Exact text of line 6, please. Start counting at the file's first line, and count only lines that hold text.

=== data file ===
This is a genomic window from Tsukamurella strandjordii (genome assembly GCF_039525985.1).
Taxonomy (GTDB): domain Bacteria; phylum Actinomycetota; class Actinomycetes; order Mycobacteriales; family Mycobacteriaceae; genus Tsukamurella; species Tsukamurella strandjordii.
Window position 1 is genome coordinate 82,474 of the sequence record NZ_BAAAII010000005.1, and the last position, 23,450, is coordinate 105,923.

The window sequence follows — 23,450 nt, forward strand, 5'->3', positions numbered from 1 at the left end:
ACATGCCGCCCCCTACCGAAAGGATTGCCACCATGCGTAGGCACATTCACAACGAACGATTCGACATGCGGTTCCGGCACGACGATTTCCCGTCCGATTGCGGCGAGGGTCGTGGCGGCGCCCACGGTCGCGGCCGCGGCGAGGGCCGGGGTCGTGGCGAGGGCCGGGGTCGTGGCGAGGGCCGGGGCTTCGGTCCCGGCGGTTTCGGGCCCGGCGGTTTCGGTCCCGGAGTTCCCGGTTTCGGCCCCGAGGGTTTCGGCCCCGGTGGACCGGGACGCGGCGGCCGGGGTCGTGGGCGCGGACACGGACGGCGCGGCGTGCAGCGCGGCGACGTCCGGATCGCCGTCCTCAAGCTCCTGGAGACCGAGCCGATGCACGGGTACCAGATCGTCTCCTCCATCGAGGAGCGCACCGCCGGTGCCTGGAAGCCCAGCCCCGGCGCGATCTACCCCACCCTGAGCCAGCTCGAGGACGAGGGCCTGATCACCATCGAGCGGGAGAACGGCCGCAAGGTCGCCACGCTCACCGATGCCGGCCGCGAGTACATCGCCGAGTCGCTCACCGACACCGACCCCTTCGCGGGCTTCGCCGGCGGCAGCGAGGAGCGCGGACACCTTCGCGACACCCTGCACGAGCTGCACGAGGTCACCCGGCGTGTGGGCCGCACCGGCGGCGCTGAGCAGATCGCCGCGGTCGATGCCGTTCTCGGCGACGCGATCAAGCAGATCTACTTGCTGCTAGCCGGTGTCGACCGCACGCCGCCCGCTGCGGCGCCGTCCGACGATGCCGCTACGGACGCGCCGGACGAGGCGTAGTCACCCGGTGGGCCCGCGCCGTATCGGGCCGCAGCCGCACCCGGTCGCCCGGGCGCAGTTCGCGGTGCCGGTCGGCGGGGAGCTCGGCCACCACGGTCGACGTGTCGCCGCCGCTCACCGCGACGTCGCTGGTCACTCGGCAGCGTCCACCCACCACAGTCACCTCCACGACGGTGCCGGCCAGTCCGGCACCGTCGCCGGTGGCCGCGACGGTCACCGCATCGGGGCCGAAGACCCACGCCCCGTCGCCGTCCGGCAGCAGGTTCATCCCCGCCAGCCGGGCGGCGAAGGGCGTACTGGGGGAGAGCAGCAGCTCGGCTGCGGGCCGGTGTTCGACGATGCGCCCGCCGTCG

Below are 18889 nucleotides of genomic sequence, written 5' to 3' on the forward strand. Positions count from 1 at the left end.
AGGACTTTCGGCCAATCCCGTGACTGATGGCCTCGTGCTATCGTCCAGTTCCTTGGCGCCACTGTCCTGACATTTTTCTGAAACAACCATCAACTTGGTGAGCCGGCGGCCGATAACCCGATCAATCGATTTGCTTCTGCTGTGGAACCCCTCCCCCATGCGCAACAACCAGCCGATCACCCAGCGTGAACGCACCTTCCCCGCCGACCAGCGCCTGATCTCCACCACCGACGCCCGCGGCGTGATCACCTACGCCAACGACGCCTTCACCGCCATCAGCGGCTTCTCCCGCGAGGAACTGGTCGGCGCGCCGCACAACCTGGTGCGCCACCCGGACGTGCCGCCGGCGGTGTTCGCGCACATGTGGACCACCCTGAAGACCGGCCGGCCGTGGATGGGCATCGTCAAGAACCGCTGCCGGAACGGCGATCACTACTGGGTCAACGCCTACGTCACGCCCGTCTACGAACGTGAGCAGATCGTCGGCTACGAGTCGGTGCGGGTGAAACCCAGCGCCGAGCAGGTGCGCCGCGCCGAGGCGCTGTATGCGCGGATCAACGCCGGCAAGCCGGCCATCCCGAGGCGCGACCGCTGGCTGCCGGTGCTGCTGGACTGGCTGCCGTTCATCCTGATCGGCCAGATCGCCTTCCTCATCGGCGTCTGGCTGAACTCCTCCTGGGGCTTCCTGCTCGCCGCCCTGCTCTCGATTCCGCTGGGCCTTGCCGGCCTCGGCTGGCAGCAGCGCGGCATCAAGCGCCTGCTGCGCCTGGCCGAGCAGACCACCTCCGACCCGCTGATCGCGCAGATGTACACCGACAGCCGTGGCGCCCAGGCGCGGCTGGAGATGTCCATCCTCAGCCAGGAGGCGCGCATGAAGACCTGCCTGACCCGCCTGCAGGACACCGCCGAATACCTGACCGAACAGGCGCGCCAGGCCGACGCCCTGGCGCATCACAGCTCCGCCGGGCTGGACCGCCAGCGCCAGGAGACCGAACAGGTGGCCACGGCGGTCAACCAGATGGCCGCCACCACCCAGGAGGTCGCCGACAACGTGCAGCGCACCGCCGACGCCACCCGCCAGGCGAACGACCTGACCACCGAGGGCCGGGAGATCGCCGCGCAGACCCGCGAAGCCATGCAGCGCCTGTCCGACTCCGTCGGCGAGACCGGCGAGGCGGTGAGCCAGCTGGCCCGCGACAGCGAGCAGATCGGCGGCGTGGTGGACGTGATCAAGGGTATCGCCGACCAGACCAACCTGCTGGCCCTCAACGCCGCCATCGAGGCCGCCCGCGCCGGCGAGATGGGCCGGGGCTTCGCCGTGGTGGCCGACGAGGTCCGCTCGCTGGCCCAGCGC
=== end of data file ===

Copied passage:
Below are 18889 nucleotides of genomic sequence, written 5' to 3' on the forward strand. Positions count from 1 at the left end.